The landscape of cinema would not be the same without Nagisa Oshima, who died today at age eighty. An artist who tirelessly challenged both viewers and himself, Oshima believed that film was an inherently political medium, and that taboos existed only to be broken wide open. Over the course of a forty-year career during which he made more than twenty features focused on social outcasts, the enigma of human sexuality, and violence, Oshima provoked and entertained his Japanese compatriots and the cinephile world at large.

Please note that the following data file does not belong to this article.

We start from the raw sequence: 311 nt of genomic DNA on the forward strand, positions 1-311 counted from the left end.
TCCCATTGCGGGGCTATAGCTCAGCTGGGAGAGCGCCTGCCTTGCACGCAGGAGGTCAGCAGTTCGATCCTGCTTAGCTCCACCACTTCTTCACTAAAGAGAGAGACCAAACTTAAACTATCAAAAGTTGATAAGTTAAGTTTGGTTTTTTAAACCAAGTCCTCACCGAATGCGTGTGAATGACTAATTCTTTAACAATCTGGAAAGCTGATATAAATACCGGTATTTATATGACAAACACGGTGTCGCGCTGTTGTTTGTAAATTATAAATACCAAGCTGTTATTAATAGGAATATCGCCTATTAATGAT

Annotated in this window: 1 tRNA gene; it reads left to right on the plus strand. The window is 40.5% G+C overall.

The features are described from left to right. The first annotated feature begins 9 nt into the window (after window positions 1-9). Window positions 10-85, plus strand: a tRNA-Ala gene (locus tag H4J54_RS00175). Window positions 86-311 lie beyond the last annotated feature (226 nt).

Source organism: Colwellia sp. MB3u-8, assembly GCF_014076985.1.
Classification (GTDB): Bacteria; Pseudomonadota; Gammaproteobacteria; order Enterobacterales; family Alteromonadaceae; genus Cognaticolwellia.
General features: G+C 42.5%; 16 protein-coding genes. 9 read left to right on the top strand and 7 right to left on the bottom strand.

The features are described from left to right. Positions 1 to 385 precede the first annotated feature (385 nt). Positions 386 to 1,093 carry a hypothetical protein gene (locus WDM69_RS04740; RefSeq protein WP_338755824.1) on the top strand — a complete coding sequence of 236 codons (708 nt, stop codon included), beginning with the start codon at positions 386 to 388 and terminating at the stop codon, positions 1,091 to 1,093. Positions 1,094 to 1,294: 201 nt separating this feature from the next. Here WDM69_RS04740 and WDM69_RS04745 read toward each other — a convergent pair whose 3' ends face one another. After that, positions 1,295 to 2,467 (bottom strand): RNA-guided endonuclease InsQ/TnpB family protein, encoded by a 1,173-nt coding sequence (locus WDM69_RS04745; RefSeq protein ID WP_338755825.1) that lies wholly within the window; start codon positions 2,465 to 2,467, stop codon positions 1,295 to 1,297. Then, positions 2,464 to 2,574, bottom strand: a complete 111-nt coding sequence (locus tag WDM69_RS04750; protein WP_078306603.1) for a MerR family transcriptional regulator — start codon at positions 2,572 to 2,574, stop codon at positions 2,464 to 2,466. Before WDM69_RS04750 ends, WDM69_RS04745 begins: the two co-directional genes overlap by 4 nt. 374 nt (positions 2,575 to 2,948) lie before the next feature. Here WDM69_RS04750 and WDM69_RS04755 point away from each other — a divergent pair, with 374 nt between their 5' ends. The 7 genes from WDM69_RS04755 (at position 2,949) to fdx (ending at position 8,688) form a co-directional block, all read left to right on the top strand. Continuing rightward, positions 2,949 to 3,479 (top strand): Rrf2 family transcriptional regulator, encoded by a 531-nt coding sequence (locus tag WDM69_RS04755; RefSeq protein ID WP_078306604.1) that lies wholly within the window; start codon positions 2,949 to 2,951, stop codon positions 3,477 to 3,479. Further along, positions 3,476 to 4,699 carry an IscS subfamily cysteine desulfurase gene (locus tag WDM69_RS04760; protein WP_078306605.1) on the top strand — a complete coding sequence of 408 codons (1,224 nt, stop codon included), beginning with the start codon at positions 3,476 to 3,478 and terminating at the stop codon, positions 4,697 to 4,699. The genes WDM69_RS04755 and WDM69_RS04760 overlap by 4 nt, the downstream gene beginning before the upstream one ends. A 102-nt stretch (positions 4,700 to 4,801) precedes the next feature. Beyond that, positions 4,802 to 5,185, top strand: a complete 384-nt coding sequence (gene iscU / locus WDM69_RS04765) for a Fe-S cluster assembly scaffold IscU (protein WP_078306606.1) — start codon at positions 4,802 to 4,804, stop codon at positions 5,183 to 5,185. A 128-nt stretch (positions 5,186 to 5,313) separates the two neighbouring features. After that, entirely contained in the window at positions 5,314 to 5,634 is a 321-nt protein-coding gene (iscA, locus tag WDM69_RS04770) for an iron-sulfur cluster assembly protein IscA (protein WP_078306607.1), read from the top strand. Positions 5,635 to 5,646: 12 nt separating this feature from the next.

Oshima—who had studied law and and was passionately involved in left-wing politics and drama—enrolled in an assistant director apprenticeship program at Shochiku studios in 1954. “I wasn’t a film lover,” he once said. “It was just that no other company would hire me.” In fact, Oshima had a distrust of Japanese cinema in general, which he viewed as staid and tradition-bound. Despite or perhaps because of this ambivalence, he developed a fervor for the medium and became one of its most important voices, both on the screen and on the page. For magazines, journals, and conferences, he wrote about film with zeal, rigor, and profound intellect. To pay tribute to this great artist, we’ve assembled some quotes from him, culled from various essays and interviews, and illustrated them with images from a few of his visually stunning films.